The Accidental Ghost – Chapter 2


“And that was how I wound up where you found me,” I said, concluding the story of how the strange wind had grabbed me and yanked me to the Underweb where I was trapped as mummy for a while. It was a weird time, with mechanical spiders and all different sorts of ghosts and living in a spider web that went on and on practically forever. I was luckier than most. I was only stuck there for a few years before a friendly goblin came along and wrecked the place just right.

Betty (the goblin who wrecked things just right) and Rosie (a magic item making ‘enchanter’) exchanged glances and shrugged. Apparently my story wasn’t any weirder than other things they’d run into.

“You mentioned Hungry Shadows,” Betty said. “The Underweb was chock full of scary shadows, could they have been what dragged you there?”

“I don’t know,” I said. “The wind that caught me didn’t feel mean. It was just powerful. The shadows though? You know they’re bad news the moment you see them.”

“I don’t think we’ve run into those yet,” Rosie said. “Makes me want to work on a set of magical flashlights though.”

“If you need a hand?” Betty said. Her voice seemed more timid than normal. Not that I knew what normal was for goblin’s in general, or Betty in particular. We’d only known each other for a all of about six hours or so.

“Oh you’re definitely helping me with those,” Rosie said. “With my luck I’d make the silly things so powerful they’d blind us all when I turned them on.”

“Note to self: invest in safety goggles.” Betty said.

I smiled. It was nice to see people who were so happy together. Each of them shone with warmly shifting lights that moved through a pastel color pallet.

That they could both see me was nice too. As a ghost that seems to be something that I can’t always count on.

When I walk in the living world, I look pretty much the same as anyone else. I’m not transparent, or floating, or half decayed or anything gross like that. The people who see me don’t have any reason to think they’re seeing anything strange. Of course if they’re seeing me, that usually means that they can see all kinds of strange things anyways.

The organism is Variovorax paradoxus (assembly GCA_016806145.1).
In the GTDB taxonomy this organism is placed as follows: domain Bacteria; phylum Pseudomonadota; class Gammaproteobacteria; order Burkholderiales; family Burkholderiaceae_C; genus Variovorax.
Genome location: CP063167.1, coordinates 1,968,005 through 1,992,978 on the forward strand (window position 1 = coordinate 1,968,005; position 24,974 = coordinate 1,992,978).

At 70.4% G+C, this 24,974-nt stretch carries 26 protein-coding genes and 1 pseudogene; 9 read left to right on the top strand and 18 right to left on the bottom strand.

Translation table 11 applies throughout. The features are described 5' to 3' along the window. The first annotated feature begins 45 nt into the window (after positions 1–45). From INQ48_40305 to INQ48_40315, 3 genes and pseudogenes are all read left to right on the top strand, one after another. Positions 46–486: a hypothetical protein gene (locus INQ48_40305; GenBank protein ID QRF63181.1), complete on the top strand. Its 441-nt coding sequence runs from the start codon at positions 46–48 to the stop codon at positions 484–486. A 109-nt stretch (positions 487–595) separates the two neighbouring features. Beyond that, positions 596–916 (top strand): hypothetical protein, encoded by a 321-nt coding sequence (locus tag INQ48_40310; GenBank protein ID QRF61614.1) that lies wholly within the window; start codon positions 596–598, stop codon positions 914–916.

For some, seeing and talking to ghosts is a natural extension of who they are. They’re not aware that they’re seeing more of the world than other people because me, and the other Inbetweener’s like me, exist in their consciousness only while they’re interacting with us.

I’ve had conversations with sensitives who could see me one moment and then lose all sense of my presence the next when someone else came into the room.

It’s weird too because despite the fact that they were talking out loud to me when the other person came into meet them, neither one of the living people remarked on the conversation the sensitive and I were having.

I’ve tried telling people I was a ghost, tried proving it to them even, but my words are instantly forgotten and the harder I try to show them what I am, the more I find myself pushed back to the Inbetween.

It’s frustrating enough that I don’t even bother anymore. Sometimes making small talk with a stranger is worth it all on its own. Other times, I just listen. People like to tell stories, whether they know it or not. If you’re willing to sit there silently and pay attention, you can learn the craziest things.

And then there’s people like Betty and Rosie.

They’re the really weird ones.

I don’t know if it’s because Betty is a goblin and Rosie is an enchanter but they can see me as easily as they can see anyone else. And they know that I’m a ghost. And there’s no forgetting or haziness going on with them. They know me for what I am and they’re fine with it.

Needless to say, I followed them home like a stray cat following the first person to give them a bag of catnip.

“So is it normal for ghosts to not remember much of the time when they were alive?” Rosie asked. She had a look in her eyes that made me think she wanted to attach electrodes to me if they wouldn’t pass right through.

“I don’t think so,” I said. “Most of the other ghosts I’ve met remember at least some things about their lives and all of them have remembered their deaths. It’s kind of a big deal for most people.”

“Do you think that’s what’s keeping you from passing on?” Betty asked.

“Maybe?” I said. “I know there’s something important, and it’s probably something I’ve forgotten but I don’t know what it is. Kinda drives me nuts.”

“You said you’re afraid of these Hungry Shadows right?” Rosie asked. “What happens if they catch you?”

I could see the glimmer of a new idea hidden behind her eyes, and I wasn’t sure it was one I wanted to hear about.

“It feels like they want to eat you, or me I guess. Maybe all ghosts?” I said. “They certainly like to chase us, but I can’t be sure what happens if they catch us though. I’ve always gotten away.”

“Are you sure of that?” Rosie asked.

“What do you mean?” Betty asked before I could.

“I mean what if memories are what these shadows eat?” Rosie said. “What if the wind that blew you to the Underweb wasn’t kidnapping you. What if it was saving you?”

“But I couldn’t remember anything even before I was blown away,” I said, but something there felt wrong too.

“How much of your time as a ghost do you remember?” Rosie asked

“All of it,” I said. “No most of it. I was sleeping for some of it.”

“What were you doing while you were awake as a ghost?” Rosie asked. “Did you look for your important thing then?”

“Yeah, I went everywhere I could and talked to everyone I could find,” I said.

“So then, what did you ask them about?” Rosie said.

And I didn’t have an answer for that.